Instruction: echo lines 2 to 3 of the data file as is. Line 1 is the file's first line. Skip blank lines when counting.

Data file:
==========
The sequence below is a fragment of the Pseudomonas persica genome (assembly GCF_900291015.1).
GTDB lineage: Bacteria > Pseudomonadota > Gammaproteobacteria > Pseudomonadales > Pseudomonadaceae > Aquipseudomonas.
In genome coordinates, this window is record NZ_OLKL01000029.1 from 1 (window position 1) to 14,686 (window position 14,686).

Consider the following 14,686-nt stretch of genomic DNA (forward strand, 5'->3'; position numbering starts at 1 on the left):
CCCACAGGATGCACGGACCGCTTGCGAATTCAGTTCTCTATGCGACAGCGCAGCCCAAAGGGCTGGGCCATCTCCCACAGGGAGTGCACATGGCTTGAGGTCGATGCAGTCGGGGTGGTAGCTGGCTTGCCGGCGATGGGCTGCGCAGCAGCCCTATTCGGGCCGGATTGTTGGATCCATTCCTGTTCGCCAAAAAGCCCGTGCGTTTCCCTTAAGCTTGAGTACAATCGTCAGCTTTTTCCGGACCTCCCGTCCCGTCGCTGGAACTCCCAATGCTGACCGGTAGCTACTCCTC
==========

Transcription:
GTDB lineage: Bacteria > Pseudomonadota > Gammaproteobacteria > Pseudomonadales > Pseudomonadaceae > Aquipseudomonas.
In genome coordinates, this window is record NZ_OLKL01000029.1 from 1 (window position 1) to 14,686 (window position 14,686).